As much as we all desperately want it to be over, experts have concluded the COVID-19 pandemic remains a global health emergency. However, they're hoping we're reaching a transition point.

"In the past eight weeks, more than 170,000 people have lost their lives to COVID-19," World Health Organization Director-General Tedros Adhanom Ghebreyesus said in a press conference.

"And that's just the reported deaths. We know the actual number is much higher."

In their latest meeting, WHO's International Health Regulations Emergency Committee concluded that "while eliminating this virus from human and animal reservoirs is highly unlikely, mitigation of its devastating impact on morbidity and mortality is achievable and should continue to be a prioritized goal."

The committee notes that health systems are struggling to cope with the current levels of COVID-19 on top of other diseases. The pandemic has only exacerbated global health workforce shortages.

"The jaded response would be 'well, obviously', from the forward-facing, acute health care responder's perspective," says Australian National University Emergency Consultant David Caldicott in response to the meeting.

"Emergency departments are full across the country, as a consequence of the downstream effects of the pandemic, both with increased demands, and a decreased capacity for flow, because of hospital bed occupancy."

But the reality that our healthcare workers are still facing is not reflected in the actions of the general population, with reductions in testing and reporting globally, highlighting one of the biggest current challenges: pandemic fatigue, which is hitting leaders and experts too.

"We have a worker shortage, including in our critical industries, and to neglect ways to prevent COVID spreading tears at the fabric of our society whether through excess deaths, no healthcare availability or difficulties in educating the next generation," says physician Karina Powers from Perth, Australia.

Despite these ongoing problems, many countries, including the US, have already – or are planning to soon – end their emergency health settings, which will expose patients to increasing costs for treatments. The US is currently experiencing around 500 known daily deaths from the virus.

"My message is clear: Do not underestimate this virus," Tedros warns. "It has and will continue to surprise us, and it will continue to kill unless we do more to get health tools to people that need them and to comprehensively tackle misinformation."

While not yet endemic, it's clear SARs-COV-2 has become permanently established in human and animal populations for the foreseeable future. This means it's all the more important to continue the momentum for vaccinations, particularly in the most vulnerable people, the committee urges.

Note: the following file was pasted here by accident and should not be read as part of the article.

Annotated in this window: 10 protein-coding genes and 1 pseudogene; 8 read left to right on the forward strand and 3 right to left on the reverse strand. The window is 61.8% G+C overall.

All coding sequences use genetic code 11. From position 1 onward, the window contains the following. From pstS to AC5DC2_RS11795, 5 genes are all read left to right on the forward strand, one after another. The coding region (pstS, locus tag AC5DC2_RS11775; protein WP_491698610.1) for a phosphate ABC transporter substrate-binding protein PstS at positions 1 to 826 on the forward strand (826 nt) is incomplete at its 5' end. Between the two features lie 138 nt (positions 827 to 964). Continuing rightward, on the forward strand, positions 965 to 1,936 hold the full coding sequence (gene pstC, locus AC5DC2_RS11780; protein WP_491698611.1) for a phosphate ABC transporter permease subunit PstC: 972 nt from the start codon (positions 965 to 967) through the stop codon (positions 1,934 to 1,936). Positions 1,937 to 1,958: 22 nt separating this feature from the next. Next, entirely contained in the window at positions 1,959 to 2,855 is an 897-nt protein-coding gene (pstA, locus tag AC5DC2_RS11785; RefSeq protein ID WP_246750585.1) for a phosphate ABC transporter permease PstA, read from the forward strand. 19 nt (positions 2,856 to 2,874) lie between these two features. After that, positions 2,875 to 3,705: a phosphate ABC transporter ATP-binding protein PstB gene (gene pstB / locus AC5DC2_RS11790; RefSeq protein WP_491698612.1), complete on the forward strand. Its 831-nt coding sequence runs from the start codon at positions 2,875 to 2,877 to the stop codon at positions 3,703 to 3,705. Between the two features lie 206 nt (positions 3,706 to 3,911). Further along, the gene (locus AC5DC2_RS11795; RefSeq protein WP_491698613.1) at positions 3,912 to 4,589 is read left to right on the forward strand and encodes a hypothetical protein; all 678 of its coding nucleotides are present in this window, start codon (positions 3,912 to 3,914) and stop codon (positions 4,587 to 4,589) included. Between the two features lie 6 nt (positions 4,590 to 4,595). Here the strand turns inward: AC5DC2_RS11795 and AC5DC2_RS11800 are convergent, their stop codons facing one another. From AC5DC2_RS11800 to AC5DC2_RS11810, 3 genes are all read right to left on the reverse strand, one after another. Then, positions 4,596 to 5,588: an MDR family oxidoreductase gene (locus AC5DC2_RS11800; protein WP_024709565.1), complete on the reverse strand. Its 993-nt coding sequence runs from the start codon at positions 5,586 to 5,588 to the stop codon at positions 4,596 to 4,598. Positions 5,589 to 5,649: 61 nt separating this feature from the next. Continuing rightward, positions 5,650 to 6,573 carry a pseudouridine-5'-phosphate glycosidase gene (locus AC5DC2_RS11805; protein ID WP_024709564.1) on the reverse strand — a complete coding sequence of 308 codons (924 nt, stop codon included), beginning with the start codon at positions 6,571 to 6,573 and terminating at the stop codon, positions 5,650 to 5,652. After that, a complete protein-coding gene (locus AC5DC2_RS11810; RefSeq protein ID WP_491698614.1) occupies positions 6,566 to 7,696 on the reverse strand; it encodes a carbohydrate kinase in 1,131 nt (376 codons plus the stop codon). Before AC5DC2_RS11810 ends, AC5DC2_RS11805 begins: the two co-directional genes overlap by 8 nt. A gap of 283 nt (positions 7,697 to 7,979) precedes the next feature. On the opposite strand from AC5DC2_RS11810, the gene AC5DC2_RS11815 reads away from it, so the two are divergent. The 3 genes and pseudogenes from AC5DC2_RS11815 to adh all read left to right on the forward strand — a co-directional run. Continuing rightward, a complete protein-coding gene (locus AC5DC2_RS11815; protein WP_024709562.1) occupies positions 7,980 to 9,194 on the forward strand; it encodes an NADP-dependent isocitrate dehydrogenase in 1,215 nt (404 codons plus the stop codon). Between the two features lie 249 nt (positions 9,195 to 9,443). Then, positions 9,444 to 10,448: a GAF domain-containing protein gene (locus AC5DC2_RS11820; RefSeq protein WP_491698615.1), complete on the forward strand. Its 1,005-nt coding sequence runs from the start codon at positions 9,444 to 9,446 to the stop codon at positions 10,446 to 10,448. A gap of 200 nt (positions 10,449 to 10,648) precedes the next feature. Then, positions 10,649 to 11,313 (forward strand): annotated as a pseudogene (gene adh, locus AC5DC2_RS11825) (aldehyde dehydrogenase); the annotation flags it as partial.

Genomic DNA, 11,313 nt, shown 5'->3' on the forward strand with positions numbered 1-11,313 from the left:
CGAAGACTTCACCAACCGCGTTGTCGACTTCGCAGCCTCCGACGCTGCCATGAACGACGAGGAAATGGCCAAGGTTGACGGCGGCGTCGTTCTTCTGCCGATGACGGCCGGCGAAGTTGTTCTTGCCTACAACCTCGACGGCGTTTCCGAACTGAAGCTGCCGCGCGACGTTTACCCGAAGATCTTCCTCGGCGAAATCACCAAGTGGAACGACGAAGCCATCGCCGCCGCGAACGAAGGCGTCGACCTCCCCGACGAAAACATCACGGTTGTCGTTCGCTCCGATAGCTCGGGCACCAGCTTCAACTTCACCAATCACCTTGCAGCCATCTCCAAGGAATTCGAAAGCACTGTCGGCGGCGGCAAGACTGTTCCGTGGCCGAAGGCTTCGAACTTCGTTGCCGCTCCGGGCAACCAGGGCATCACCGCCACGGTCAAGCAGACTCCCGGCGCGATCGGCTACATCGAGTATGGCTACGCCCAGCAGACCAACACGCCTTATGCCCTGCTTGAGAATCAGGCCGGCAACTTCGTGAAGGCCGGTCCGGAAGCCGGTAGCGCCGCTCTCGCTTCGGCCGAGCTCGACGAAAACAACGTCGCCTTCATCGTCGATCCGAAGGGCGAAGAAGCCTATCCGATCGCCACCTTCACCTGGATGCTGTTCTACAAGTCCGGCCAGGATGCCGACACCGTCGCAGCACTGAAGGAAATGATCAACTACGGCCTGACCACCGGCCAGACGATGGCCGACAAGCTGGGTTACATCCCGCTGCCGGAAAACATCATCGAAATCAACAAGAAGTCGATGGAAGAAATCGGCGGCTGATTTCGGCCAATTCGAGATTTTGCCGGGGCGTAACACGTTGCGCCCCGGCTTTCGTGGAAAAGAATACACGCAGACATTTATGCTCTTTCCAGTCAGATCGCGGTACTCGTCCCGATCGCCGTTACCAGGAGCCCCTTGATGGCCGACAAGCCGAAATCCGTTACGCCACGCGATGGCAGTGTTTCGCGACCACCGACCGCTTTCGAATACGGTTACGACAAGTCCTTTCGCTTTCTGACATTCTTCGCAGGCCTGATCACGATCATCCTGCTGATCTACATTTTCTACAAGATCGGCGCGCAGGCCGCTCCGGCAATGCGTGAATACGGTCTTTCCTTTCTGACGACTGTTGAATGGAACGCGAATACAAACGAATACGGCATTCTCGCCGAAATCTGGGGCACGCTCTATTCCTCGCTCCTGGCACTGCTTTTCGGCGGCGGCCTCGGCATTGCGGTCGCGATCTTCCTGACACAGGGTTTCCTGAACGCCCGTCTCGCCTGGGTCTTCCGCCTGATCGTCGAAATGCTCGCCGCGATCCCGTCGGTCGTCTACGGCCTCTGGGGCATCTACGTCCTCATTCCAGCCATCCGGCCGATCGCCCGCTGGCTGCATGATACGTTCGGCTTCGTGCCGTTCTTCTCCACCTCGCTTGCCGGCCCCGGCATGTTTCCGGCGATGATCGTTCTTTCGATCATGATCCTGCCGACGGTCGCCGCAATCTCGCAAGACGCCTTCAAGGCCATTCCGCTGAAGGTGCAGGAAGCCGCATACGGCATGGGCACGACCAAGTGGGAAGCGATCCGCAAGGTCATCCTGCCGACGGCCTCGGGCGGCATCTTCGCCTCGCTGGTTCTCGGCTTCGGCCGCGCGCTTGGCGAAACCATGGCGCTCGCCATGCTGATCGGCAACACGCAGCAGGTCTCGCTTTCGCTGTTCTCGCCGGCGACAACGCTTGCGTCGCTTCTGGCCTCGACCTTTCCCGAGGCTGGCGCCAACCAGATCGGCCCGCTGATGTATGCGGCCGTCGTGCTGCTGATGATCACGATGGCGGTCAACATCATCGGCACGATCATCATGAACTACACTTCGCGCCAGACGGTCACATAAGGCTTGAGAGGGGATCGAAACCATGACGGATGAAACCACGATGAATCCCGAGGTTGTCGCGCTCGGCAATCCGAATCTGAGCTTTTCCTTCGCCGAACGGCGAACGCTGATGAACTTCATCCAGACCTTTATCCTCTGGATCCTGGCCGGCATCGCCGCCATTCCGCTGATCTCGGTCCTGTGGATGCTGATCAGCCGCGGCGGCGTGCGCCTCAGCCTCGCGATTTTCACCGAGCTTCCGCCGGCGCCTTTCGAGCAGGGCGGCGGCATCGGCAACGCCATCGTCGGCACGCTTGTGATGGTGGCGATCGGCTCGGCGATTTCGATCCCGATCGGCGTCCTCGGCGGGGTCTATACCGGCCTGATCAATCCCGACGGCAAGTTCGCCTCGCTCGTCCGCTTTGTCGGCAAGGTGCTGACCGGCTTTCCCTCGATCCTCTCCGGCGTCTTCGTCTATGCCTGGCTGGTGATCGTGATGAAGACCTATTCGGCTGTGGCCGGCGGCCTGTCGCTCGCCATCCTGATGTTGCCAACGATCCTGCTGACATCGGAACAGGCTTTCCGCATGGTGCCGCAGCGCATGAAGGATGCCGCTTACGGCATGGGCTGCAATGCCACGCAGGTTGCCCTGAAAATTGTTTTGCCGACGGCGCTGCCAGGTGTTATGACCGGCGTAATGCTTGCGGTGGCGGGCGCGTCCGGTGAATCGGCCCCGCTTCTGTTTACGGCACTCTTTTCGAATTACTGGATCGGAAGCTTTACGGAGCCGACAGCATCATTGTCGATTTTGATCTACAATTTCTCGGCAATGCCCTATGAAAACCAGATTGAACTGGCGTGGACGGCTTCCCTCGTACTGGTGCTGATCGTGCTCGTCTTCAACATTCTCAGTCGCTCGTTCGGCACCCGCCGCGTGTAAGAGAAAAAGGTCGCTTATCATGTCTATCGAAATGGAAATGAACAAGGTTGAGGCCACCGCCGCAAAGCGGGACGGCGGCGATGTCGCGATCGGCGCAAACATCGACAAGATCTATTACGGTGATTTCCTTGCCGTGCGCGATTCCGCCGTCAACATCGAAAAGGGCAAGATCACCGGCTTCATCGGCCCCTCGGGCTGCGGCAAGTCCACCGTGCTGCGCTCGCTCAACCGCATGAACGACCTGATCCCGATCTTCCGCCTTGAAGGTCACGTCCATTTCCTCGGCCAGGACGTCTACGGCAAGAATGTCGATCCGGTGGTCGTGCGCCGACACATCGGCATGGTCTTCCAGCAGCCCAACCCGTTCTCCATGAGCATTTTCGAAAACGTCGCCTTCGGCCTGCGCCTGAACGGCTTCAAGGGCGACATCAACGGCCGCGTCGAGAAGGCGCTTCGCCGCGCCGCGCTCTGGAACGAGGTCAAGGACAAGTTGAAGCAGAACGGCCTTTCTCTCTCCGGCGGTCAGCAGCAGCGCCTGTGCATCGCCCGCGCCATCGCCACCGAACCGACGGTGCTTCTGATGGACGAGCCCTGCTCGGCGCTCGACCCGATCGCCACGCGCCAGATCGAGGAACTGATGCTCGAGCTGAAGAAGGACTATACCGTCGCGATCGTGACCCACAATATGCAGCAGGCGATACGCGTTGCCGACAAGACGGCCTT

However, both the population and governments' response are waning in this critical area, too, even in countries like Australia that had initial strong vaccination rates.

"Some people seeking new bivalent boosters for fourth and fifth doses are denied access," says Murdoch University immunologist Cassandra Berry. "Our protective immune responses need a boost after waning but also broader coverage to combat the diverse array of spike mutations on the viruses and avoid post-viral complications (long COVID)."

As well as continuing with vaccinations, the UN report calls for continued support research into the virus and treatments, continued surveillance, early antiviral use, boosting protection measures during surges, and fighting disinformation.

"It is clear more needs to be done to reduce the excess deaths from COVID," says Powers. "This includes higher levels of booster vaccinations, delivery of safe indoor air in public settings, the use of masks in poorly ventilated indoor areas, the return to free widely accessible testing, and review of mitigations used in high-risk settings such as aged care facilities.

Continuing to class the pandemic as an emergency doesn't mean it's as severe a situation as before. Hybrid immunity from vaccinations and natural infections, as well as antivirals, have reduced its severity.

The goal is to transition to a more sustainable, long-term phase of COVID-19 management. But neglecting measures to reduce infections risks the progress that we have made.

"We remain hopeful that in the coming year, the world will transition to a new phase, in which we reduce hospitalizations and deaths," says Tedros, where "health systems are able to manage COVID-19 in an integrated and sustainable way."

The complete statement from the 14th International Health Regulations Emergency Committee meeting can be found here.